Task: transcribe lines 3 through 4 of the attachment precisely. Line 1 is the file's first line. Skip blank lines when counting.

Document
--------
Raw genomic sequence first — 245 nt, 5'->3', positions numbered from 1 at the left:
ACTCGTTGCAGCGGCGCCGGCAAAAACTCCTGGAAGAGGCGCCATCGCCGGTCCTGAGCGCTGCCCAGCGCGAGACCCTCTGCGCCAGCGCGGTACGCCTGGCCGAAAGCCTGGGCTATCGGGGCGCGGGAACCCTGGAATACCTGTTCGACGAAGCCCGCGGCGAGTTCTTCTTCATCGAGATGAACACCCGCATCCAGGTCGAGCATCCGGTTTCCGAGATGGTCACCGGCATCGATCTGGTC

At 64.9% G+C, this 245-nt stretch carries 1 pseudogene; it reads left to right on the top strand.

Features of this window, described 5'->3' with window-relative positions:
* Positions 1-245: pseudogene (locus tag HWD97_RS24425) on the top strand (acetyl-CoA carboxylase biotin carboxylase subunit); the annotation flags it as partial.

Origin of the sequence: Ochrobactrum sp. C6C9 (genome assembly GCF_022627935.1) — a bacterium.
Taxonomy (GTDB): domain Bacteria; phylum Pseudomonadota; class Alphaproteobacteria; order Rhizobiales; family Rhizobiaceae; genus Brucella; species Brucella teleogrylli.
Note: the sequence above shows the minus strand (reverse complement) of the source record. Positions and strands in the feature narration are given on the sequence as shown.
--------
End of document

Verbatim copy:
At 64.9% G+C, this 245-nt stretch carries 1 pseudogene; it reads left to right on the top strand.

Features of this window, described 5'->3' with window-relative positions: